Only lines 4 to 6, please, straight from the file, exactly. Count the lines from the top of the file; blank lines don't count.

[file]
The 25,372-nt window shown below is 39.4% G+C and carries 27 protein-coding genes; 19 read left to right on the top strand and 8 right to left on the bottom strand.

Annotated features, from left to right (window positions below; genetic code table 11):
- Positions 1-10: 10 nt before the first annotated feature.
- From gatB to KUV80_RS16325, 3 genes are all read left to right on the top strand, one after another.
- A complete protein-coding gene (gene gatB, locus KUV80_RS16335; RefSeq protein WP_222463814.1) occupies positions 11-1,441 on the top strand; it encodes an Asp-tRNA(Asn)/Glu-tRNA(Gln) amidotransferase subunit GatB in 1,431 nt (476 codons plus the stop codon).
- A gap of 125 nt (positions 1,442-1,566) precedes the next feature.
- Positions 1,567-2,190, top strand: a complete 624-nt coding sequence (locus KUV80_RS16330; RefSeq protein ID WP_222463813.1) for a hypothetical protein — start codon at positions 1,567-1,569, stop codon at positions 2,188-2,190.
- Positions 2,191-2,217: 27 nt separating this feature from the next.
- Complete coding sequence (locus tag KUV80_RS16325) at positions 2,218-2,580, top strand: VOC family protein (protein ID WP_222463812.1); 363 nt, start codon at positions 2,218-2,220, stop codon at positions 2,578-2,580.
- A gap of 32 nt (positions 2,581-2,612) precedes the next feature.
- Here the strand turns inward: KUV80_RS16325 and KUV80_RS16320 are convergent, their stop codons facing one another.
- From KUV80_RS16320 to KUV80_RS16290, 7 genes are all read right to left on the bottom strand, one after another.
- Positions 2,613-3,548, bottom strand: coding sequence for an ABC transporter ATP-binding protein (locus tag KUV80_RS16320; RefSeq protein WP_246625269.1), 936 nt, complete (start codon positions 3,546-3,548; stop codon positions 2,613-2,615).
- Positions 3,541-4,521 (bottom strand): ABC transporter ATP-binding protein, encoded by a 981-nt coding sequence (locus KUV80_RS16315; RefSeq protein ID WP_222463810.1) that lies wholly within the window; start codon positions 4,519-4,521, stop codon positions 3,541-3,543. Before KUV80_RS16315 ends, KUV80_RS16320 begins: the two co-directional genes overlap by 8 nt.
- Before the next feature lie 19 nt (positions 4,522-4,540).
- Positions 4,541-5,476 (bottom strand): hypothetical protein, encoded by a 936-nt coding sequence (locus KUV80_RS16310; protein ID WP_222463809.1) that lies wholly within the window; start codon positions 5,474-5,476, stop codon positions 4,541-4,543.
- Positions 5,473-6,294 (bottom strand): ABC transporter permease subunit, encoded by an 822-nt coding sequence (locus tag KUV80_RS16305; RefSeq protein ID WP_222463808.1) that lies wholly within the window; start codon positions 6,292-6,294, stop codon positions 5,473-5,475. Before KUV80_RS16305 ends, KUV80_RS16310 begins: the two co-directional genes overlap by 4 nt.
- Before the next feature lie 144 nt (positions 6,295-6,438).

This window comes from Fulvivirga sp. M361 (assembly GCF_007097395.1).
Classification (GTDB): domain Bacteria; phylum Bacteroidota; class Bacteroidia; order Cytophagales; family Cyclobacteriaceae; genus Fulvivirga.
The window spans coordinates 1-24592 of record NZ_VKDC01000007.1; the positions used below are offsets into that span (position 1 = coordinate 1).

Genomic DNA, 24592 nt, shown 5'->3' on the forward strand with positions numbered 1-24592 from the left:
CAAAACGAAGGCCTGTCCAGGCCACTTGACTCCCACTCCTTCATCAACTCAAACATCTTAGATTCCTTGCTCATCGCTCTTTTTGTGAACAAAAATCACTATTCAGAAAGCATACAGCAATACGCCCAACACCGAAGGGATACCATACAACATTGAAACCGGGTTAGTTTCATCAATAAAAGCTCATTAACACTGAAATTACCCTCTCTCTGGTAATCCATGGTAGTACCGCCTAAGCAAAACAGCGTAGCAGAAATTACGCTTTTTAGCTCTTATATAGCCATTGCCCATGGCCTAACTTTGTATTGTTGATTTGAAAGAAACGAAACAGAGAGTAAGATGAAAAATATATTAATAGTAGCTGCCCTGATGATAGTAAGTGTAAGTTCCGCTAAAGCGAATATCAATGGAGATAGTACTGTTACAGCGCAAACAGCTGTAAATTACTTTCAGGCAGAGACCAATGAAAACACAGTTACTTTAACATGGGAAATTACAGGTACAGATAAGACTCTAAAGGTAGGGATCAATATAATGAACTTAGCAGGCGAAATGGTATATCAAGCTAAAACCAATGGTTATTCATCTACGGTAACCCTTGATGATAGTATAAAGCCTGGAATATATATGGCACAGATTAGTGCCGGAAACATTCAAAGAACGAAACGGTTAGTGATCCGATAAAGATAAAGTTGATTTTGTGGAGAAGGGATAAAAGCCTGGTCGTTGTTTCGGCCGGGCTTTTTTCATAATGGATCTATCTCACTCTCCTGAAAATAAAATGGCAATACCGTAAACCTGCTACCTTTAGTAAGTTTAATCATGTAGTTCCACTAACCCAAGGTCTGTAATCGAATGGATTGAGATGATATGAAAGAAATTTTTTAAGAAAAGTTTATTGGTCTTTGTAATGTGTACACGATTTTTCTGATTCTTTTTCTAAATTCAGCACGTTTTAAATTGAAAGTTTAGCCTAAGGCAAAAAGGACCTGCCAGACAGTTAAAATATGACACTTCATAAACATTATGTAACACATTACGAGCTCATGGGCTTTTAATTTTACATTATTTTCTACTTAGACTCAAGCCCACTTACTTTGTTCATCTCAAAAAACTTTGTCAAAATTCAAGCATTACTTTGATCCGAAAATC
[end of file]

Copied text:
- From gatB to KUV80_RS16325, 3 genes are all read left to right on the top strand, one after another.
- A complete protein-coding gene (gene gatB, locus KUV80_RS16335; RefSeq protein WP_222463814.1) occupies positions 11-1,441 on the top strand; it encodes an Asp-tRNA(Asn)/Glu-tRNA(Gln) amidotransferase subunit GatB in 1,431 nt (476 codons plus the stop codon).
- A gap of 125 nt (positions 1,442-1,566) precedes the next feature.